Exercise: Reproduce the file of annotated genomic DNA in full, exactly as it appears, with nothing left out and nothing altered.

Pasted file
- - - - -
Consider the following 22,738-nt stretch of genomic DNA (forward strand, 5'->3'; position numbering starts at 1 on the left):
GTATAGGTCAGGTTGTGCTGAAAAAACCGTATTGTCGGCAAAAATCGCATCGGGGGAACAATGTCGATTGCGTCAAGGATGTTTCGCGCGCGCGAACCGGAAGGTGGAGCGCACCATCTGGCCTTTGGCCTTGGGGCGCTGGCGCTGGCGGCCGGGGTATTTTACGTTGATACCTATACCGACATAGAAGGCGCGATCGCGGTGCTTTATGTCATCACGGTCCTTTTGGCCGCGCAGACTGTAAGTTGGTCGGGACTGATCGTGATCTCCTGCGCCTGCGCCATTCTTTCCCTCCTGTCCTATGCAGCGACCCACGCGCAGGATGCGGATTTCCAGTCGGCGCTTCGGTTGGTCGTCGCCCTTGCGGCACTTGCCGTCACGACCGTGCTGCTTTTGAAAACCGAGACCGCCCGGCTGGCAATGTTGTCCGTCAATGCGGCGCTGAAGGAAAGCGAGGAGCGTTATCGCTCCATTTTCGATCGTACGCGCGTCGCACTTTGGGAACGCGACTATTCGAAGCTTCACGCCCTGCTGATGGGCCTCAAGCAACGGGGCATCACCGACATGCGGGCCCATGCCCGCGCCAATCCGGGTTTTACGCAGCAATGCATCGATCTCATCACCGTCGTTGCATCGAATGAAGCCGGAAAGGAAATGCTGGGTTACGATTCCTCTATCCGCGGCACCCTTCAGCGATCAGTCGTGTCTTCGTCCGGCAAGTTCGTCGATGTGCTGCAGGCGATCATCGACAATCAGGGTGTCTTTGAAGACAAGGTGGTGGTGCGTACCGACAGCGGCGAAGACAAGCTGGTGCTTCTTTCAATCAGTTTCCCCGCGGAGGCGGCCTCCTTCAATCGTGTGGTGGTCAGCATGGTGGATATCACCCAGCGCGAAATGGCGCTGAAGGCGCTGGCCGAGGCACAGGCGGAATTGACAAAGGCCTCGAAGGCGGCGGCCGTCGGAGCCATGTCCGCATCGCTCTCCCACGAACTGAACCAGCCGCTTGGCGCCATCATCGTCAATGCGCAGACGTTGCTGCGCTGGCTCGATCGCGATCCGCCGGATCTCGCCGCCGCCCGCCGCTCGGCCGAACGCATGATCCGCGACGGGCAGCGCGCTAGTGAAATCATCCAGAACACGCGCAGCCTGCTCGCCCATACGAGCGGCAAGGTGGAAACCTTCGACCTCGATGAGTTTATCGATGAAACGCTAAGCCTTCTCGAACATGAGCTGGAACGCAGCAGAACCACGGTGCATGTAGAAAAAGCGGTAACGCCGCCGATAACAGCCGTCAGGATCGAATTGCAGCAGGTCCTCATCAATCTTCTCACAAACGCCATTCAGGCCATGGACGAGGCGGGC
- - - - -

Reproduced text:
Consider the following 22,738-nt stretch of genomic DNA (forward strand, 5'->3'; position numbering starts at 1 on the left):
GTATAGGTCAGGTTGTGCTGAAAAAACCGTATTGTCGGCAAAAATCGCATCGGGGGAACAATGTCGATTGCGTCAAGGATGTTTCGCGCGCGCGAACCGGAAGGTGGAGCGCACCATCTGGCCTTTGGCCTTGGGGCGCTGGCGCTGGCGGCCGGGGTATTTTACGTTGATACCTATACCGACATAGAAGGCGCGATCGCGGTGCTTTATGTCATCACGGTCCTTTTGGCCGCGCAGACTGTAAGTTGGTCGGGACTGATCGTGATCTCCTGCGCCTGCGCCATTCTTTCCCTCCTGTCCTATGCAGCGACCCACGCGCAGGATGCGGATTTCCAGTCGGCGCTTCGGTTGGTCGTCGCCCTTGCGGCACTTGCCGTCACGACCGTGCTGCTTTTGAAAACCGAGACCGCCCGGCTGGCAATGTTGTCCGTCAATGCGGCGCTGAAGGAAAGCGAGGAGCGTTATCGCTCCATTTTCGATCGTACGCGCGTCGCACTTTGGGAACGCGACTATTCGAAGCTTCACGCCCTGCTGATGGGCCTCAAGCAACGGGGCATCACCGACATGCGGGCCCATGCCCGCGCCAATCCGGGTTTTACGCAGCAATGCATCGATCTCATCACCGTCGTTGCATCGAATGAAGCCGGAAAGGAAATGCTGGGTTACGATTCCTCTATCCGCGGCACCCTTCAGCGATCAGTCGTGTCTTCGTCCGGCAAGTTCGTCGATGTGCTGCAGGCGATCATCGACAATCAGGGTGTCTTTGAAGACAAGGTGGTGGTGCGTACCGACAGCGGCGAAGACAAGCTGGTGCTTCTTTCAATCAGTTTCCCCGCGGAGGCGGCCTCCTTCAATCGTGTGGTGGTCAGCATGGTGGATATCACCCAGCGCGAAATGGCGCTGAAGGCGCTGGCCGAGGCACAGGCGGAATTGACAAAGGCCTCGAAGGCGGCGGCCGTCGGAGCCATGTCCGCATCGCTCTCCCACGAACTGAACCAGCCGCTTGGCGCCATCATCGTCAATGCGCAGACGTTGCTGCGCTGGCTCGATCGCGATCCGCCGGATCTCGCCGCCGCCCGCCGCTCGGCCGAACGCATGATCCGCGACGGGCAGCGCGCTAGTGAAATCATCCAGAACACGCGCAGCCTGCTCGCCCATACGAGCGGCAAGGTGGAAACCTTCGACCTCGATGAGTTTATCGATGAAACGCTAAGCCTTCTCGAACATGAGCTGGAACGCAGCAGAACCACGGTGCATGTAGAAAAAGCGGTAACGCCGCCGATAACAGCCGTCAGGATCGAATTGCAGCAGGTCCTCATCAATCTTCTCACAAACGCCATTCAGGCCATGGACGAGGCGGGC